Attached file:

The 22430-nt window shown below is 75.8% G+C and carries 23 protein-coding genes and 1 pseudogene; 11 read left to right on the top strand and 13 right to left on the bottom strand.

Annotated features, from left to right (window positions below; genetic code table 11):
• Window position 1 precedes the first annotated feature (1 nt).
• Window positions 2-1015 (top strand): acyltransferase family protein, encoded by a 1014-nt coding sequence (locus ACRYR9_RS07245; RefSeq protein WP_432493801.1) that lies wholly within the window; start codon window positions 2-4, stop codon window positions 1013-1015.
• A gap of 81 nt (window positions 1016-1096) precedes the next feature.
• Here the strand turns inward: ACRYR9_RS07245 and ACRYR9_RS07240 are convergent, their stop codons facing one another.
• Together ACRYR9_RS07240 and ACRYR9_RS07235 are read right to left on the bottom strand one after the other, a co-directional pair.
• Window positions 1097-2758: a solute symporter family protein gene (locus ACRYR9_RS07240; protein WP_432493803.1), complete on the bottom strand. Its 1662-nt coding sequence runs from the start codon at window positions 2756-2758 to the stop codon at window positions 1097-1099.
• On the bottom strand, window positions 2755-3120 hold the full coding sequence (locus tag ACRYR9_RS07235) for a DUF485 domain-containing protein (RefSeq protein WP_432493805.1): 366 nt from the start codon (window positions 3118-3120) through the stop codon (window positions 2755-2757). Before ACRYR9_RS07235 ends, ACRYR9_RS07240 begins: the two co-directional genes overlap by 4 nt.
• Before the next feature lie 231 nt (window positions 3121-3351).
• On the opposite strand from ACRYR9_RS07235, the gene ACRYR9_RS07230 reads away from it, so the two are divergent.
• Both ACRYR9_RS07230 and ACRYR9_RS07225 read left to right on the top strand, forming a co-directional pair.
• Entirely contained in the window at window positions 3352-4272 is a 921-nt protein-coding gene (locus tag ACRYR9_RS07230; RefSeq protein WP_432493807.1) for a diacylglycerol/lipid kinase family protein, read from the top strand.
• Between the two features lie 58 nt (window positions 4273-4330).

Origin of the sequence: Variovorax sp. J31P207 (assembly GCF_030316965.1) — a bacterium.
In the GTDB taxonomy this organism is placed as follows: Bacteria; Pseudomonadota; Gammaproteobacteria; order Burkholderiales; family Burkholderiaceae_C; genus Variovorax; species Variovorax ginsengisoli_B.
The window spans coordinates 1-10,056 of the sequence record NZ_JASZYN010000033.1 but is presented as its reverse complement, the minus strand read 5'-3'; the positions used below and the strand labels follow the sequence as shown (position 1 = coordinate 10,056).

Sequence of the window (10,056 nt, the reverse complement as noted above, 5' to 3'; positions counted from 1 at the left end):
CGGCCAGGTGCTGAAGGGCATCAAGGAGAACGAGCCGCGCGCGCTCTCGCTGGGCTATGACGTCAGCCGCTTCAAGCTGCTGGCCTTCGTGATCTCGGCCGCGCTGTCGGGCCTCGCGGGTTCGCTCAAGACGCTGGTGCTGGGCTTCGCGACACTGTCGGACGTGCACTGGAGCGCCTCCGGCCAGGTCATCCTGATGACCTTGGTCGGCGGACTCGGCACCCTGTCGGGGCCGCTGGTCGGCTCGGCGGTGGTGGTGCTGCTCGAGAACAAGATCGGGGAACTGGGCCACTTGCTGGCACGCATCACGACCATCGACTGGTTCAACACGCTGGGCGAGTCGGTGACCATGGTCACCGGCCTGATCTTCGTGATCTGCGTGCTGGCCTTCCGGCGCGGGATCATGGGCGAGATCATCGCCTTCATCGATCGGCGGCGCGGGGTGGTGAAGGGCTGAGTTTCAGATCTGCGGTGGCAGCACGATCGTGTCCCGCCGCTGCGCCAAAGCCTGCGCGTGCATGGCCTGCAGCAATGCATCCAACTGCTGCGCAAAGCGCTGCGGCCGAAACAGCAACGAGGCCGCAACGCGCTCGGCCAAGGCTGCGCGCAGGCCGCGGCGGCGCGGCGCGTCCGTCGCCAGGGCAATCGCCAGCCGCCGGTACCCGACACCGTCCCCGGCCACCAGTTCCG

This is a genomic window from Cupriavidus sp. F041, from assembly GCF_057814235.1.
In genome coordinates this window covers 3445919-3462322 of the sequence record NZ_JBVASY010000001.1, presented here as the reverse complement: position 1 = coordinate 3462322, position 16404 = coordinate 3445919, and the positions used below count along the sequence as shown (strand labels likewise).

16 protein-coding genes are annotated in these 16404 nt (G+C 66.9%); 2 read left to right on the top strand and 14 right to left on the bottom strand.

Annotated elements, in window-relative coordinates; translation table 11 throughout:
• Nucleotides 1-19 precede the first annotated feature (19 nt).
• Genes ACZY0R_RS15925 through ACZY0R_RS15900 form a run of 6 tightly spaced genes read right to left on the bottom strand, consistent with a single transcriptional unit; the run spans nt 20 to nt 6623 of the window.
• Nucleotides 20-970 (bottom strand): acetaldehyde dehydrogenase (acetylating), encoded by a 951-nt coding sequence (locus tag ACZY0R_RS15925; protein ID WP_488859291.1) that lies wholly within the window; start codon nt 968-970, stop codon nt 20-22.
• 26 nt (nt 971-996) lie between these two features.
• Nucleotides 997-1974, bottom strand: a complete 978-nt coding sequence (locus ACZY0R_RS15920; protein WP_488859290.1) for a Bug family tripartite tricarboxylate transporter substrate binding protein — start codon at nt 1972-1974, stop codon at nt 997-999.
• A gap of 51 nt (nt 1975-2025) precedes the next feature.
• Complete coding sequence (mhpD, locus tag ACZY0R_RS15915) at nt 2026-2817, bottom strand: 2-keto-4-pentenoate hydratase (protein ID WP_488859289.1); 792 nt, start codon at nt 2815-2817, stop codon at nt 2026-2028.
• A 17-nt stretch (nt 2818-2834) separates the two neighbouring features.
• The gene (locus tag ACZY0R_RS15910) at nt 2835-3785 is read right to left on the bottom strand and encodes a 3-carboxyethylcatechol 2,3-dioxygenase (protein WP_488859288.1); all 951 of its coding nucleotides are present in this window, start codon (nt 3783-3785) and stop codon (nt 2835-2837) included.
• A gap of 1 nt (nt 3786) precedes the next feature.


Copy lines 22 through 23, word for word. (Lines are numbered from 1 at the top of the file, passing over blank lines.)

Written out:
16 protein-coding genes are annotated in these 16404 nt (G+C 66.9%); 2 read left to right on the top strand and 14 right to left on the bottom strand.

Annotated elements, in window-relative coordinates; translation table 11 throughout: